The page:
All test specimens go through an initial screening. The immunoassay (IA) test determines a positive or negative result. The majority of drug tests are negative and this cost-efficient test saves employers money because no further testing is needed.
Tests registering a positive result go on for confirmation testing. The gas chromatography/mass spectrometry (GC/MS) test confirms the positive result by identifying the drug and the level contained in the sample.
You can learn more below about the methods we use for drug testing within Cripple Creek, Colorado.
The industry standard is the urine drug test. (This is currently the only method the DOT will accept.) Urinalysis is fast, simple, and cost-effective, but it does come with a few drawbacks.
You need access to a private bathroom, and you have to disable the sink and toilet, and place a bluing agent in the water in the toilet bowl. Privacy concerns could also be a challenge because a test must be conducted by a collector of the same gender.
Additionally, the privacy factor also provides an opportunity to attempt to cheat the test by adding adulterants, which creates a negative dillute or positive dillute drug test result, or substituting the specimen entirely. However, technological advances in both testing procedures and lab equipment make it increasingly difficult for dishonest employees to succeed.
This testing method identifies drug use from about a half-hour after use up to a few weeks after the last use. Chronic marijuana use is an exception to the rule. Addicts can test positive for up to thirty days. You can learn more here: How Long Does Marijuana Stay in Your System?
Employers receive test results in a few days.
Mouth swab / oral fluid
This method of drug testing is somewhat newer than other methods, but is still just as accurate as urine drug testing. Additionally, it’s just as fast, easy, and cost-effective. It provides the shortest window of detection though. Still, it identifies most drugs within minutes of use. It only identifies drug use for a period of up to 72 hours prior to the test.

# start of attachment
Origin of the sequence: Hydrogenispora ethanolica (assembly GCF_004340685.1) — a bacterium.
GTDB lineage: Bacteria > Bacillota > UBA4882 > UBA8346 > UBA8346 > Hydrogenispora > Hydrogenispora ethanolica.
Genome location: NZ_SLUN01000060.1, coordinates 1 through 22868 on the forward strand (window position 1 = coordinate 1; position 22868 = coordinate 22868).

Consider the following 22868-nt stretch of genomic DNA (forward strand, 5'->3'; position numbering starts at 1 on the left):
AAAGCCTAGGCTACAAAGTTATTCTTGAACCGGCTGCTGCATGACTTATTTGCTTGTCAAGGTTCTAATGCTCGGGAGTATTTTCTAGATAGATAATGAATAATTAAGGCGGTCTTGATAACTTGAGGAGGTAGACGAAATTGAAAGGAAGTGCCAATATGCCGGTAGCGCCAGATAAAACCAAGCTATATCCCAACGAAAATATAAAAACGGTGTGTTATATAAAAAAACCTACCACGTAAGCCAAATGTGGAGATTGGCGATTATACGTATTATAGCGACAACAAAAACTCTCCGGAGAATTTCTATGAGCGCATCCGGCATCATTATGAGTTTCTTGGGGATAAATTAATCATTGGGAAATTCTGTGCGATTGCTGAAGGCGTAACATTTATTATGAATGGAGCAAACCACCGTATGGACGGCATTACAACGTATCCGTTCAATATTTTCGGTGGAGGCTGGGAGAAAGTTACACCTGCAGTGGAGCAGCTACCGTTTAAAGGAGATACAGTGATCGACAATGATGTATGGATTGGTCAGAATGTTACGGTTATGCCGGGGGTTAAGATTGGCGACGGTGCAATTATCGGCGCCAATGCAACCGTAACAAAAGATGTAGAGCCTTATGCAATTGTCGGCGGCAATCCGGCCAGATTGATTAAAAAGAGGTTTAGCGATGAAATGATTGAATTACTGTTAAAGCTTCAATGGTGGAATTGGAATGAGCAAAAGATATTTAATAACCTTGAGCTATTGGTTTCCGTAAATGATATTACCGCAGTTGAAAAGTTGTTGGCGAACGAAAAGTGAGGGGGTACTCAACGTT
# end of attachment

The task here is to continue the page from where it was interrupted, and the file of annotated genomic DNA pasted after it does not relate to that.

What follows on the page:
The most significant advantage of mouth swab drug testing is that it can be performed literally anywhere—even in plain sight of other employees. The test only requires placing a mouth swab between the lower cheek and gum. The employee holds it in place until it becomes saturated. The entire process rarely takes more than 5 minutes. Despite the claims we hear many drug users make, the only way to pass a mouth swab drug test is to not use drugs.
Results are received in just a few days.
Because it identifies recent drug use, it’s becoming a popular choice for random drug testing. In fact, the HHS (The Health and Human Services Administration) approved the use of this testing method as an alternative drug testing method for all federally mandated employers as of January 1, 2020.
At this time, it’s unclear whether or not the DOT will approve this method into its regulations.
The less common hair follicle drug test offers the same simplicity as mouth swab testing, however, it’s more expensive.
The fact that it offers a 90-day detection window overrides the added cost in the eyes of more and more business owners. In fact, the DOT officially requested that the hair test replace the urinalysis. The request is working through the chain-of-command and many expect to hear the final decision anytime now.
This test requires the administrator to cut a small (less than 1” wide) section of hair, preferably from near the base of the scalp, and secure it in a zipper-lock plastic bag. While this testing method is simple and convenient, some staff may have a problem with having their hair cut.
Body hair can be taken instead and is tested by volume rather than length. Administrators collect enough hair to equal the size of a cotton ball about an inch in diameter.
Body hair provides a longer detection window compared to head hair. Hair collected from an employee’s head will detect drug use for up to 90-days, while hair collected from the body will detect drug use for about a year.
The hair test can’t detect current impairment or very recent drug use.